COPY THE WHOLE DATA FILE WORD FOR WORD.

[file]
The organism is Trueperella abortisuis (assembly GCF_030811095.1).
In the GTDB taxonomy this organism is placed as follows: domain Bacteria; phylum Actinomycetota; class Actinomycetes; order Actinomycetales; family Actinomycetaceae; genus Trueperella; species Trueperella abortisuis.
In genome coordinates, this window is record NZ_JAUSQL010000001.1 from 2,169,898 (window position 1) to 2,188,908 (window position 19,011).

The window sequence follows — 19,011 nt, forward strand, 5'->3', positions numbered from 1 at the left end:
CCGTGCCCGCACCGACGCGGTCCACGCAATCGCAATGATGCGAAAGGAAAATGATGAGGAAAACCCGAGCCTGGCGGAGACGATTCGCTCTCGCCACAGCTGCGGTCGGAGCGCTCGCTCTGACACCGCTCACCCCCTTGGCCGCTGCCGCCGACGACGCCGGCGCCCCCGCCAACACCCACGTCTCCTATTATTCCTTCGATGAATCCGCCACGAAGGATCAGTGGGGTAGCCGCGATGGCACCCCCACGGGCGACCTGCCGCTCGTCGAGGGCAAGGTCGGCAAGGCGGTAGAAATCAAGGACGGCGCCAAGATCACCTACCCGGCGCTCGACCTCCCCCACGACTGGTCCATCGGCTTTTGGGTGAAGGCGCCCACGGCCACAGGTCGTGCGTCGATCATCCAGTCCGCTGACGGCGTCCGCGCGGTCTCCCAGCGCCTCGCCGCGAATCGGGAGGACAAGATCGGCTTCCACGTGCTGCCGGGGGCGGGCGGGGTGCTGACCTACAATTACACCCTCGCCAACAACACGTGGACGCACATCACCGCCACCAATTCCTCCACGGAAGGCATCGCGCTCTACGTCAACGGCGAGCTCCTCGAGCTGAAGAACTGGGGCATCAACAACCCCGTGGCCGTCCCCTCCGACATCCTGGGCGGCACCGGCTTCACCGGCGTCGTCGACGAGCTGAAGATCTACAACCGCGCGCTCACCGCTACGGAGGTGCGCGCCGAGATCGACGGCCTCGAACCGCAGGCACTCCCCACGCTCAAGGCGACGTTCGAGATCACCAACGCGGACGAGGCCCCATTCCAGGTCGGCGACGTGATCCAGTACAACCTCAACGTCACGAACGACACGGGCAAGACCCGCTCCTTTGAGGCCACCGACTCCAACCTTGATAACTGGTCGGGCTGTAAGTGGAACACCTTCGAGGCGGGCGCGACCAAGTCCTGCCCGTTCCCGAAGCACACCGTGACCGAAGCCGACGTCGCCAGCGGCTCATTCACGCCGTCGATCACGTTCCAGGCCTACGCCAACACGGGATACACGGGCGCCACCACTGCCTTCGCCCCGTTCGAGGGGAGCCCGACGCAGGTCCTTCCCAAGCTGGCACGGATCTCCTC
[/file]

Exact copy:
The organism is Trueperella abortisuis (assembly GCF_030811095.1).
In the GTDB taxonomy this organism is placed as follows: domain Bacteria; phylum Actinomycetota; class Actinomycetes; order Actinomycetales; family Actinomycetaceae; genus Trueperella; species Trueperella abortisuis.
In genome coordinates, this window is record NZ_JAUSQL010000001.1 from 2,169,898 (window position 1) to 2,188,908 (window position 19,011).

The window sequence follows — 19,011 nt, forward strand, 5'->3', positions numbered from 1 at the left end:
CCGTGCCCGCACCGACGCGGTCCACGCAATCGCAATGATGCGAAAGGAAAATGATGAGGAAAACCCGAGCCTGGCGGAGACGATTCGCTCTCGCCACAGCTGCGGTCGGAGCGCTCGCTCTGACACCGCTCACCCCCTTGGCCGCTGCCGCCGACGACGCCGGCGCCCCCGCCAACACCCACGTCTCCTATTATTCCTTCGATGAATCCGCCACGAAGGATCAGTGGGGTAGCCGCGATGGCACCCCCACGGGCGACCTGCCGCTCGTCGAGGGCAAGGTCGGCAAGGCGGTAGAAATCAAGGACGGCGCCAAGATCACCTACCCGGCGCTCGACCTCCCCCACGACTGGTCCATCGGCTTTTGGGTGAAGGCGCCCACGGCCACAGGTCGTGCGTCGATCATCCAGTCCGCTGACGGCGTCCGCGCGGTCTCCCAGCGCCTCGCCGCGAATCGGGAGGACAAGATCGGCTTCCACGTGCTGCCGGGGGCGGGCGGGGTGCTGACCTACAATTACACCCTCGCCAACAACACGTGGACGCACATCACCGCCACCAATTCCTCCACGGAAGGCATCGCGCTCTACGTCAACGGCGAGCTCCTCGAGCTGAAGAACTGGGGCATCAACAACCCCGTGGCCGTCCCCTCCGACATCCTGGGCGGCACCGGCTTCACCGGCGTCGTCGACGAGCTGAAGATCTACAACCGCGCGCTCACCGCTACGGAGGTGCGCGCCGAGATCGACGGCCTCGAACCGCAGGCACTCCCCACGCTCAAGGCGACGTTCGAGATCACCAACGCGGACGAGGCCCCATTCCAGGTCGGCGACGTGATCCAGTACAACCTCAACGTCACGAACGACACGGGCAAGACCCGCTCCTTTGAGGCCACCGACTCCAACCTTGATAACTGGTCGGGCTGTAAGTGGAACACCTTCGAGGCGGGCGCGACCAAGTCCTGCCCGTTCCCGAAGCACACCGTGACCGAAGCCGACGTCGCCAGCGGCTCATTCACGCCGTCGATCACGTTCCAGGCCTACGCCAACACGGGATACACGGGCGCCACCACTGCCTTCGCCCCGTTCGAGGGGAGCCCGACGCAGGTCCTTCCCAAGCTGGCACGGATCTCCTC